analyzing the anti-iraq war movement 10 years later
Our friends at Notre Dame have another interesting forum on the topic of social movements. What should we learn from anti-Iraq War movement? Mobilizing Ideas recruited some top notch movement researchers and activists to comment, such as Catherine Corrigal-Brown, David Cortright, William Gamson, Kathy Kelly, Lisa Leitz, David Meyer, Andrew Yeo, and Eric Stoner.
My co-author, Michael Heaney, was invited to respond as well. A few clips from his essay:
The antiwar movement helped Barack Obama to establish credibility as a genuine antiwar candidate in 2008 by creating the space for him to speak at a 2002 antiwar rally in Chicago when he was an Illinois state senator. As a result, the antiwar movement contributed to US Senator Barack Obama’s victory in the 2008 Democratic primary contest against Hillary Clinton, which paved the way to his election to the presidency. It is unclear, however, how President Obama’s policies in Iraq differed from those that would have been implemented by Clinton, who would probably would have defeated John McCain had she been the Democratic Party’s presidential nominee in 2008.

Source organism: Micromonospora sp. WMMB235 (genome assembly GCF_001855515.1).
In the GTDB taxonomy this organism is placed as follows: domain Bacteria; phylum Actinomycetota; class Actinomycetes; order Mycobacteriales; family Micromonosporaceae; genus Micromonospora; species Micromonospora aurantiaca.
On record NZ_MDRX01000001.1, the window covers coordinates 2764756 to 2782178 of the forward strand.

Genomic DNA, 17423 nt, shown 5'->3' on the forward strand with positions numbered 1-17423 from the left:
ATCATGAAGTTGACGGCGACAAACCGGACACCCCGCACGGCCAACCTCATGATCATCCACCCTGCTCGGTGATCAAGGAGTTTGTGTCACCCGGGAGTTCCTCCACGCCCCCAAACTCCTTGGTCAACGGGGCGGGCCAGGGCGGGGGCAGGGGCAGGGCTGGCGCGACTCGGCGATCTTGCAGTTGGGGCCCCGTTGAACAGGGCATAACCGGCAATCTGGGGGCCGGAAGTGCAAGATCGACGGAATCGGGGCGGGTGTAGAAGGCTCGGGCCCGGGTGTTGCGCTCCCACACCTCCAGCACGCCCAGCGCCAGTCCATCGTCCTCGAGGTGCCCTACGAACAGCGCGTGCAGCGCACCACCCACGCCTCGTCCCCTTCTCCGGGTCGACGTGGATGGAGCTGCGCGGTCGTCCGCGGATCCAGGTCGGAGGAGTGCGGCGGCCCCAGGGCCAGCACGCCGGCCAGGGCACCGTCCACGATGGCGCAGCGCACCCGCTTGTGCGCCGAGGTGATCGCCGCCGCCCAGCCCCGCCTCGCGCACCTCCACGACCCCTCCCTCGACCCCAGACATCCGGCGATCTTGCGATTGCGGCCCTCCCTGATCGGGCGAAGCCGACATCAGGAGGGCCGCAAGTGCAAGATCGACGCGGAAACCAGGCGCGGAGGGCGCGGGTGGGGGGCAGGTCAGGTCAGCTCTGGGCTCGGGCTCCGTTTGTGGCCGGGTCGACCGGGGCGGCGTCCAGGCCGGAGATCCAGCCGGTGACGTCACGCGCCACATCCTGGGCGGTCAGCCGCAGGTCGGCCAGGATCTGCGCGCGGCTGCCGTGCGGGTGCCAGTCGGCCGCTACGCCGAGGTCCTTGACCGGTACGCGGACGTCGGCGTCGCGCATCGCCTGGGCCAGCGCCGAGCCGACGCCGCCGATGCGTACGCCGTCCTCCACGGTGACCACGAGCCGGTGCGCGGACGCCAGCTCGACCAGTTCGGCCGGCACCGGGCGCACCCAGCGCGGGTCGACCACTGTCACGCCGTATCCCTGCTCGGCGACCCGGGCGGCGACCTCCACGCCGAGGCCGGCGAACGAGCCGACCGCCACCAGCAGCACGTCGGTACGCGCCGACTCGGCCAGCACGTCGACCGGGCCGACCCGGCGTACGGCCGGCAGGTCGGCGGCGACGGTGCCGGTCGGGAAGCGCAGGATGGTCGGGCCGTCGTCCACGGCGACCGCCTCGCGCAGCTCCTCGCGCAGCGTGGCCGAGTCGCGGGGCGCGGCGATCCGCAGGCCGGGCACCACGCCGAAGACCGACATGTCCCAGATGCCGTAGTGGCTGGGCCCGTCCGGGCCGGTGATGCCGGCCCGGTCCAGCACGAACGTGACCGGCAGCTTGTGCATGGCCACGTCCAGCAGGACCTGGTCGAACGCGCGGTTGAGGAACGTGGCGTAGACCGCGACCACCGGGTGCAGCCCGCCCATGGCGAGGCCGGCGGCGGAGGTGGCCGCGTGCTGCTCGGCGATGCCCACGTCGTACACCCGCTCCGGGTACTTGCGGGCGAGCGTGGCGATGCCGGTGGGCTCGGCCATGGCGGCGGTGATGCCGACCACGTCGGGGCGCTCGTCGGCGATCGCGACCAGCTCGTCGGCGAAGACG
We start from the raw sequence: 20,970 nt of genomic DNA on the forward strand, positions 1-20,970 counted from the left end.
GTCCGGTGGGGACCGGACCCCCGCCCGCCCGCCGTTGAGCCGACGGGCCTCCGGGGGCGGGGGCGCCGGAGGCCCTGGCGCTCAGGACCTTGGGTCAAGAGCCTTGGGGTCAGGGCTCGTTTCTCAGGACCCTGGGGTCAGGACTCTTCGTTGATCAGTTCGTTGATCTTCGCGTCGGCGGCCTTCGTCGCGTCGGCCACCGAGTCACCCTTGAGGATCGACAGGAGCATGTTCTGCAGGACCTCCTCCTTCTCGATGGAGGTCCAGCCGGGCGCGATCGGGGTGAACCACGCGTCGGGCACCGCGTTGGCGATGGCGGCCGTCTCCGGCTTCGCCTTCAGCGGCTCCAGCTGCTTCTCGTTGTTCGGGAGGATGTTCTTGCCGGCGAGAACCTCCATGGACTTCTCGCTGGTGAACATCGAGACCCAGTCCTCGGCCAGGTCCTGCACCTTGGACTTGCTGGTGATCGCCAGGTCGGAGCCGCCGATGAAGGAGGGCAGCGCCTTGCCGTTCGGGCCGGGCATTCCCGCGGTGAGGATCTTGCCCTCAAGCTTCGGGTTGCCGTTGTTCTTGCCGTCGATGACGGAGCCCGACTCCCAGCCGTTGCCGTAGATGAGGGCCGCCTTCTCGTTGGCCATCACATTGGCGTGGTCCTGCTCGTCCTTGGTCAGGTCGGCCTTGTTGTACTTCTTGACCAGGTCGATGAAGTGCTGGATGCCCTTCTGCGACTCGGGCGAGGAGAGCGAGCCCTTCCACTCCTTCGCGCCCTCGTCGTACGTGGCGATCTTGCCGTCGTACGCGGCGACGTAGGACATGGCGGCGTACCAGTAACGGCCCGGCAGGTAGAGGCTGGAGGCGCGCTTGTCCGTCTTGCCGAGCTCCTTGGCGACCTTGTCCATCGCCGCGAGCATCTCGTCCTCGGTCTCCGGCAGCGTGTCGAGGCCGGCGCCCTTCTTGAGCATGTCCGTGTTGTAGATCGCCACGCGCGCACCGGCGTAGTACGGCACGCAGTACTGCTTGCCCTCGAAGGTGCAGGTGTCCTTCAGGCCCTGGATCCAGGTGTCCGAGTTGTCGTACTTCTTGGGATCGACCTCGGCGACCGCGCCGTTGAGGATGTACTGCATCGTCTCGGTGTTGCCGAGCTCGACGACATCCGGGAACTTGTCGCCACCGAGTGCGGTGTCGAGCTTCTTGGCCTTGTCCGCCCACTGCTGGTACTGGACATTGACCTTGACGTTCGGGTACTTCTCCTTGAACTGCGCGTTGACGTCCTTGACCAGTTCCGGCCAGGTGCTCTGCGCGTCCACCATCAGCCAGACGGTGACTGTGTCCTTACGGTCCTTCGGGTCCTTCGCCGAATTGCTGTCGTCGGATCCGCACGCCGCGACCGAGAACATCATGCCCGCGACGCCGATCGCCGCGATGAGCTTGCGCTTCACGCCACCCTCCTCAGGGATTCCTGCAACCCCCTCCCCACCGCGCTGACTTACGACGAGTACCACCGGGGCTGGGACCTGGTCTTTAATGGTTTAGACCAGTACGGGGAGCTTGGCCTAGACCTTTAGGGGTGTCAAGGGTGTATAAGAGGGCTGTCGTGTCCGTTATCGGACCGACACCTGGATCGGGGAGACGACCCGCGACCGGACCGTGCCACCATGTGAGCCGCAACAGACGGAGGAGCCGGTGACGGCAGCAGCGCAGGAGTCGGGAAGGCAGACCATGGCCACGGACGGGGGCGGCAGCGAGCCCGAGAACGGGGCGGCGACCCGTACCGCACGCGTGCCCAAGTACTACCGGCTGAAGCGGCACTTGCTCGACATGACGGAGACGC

Ironically, the limited policy impact of the antiwar movement likely resulted, in part, from its mostly peaceful, nonviolent, nondisruptive nature. Social movement activism during the age of the “social movement society” has made protest a normal, routine part of politics. Politicians are likely to ignore movement activity when they find it nonthreatening. President Bush, for example, dismissed the historic, internationally-coordinated protests of February 15, 2003 as a mere “focus group.” In contrast, during the Vietnam antiwar movement, violent clashes between police and demonstrators tended to move policy in the direction of whoever perpetuated the violence.
Check out the entire forum.
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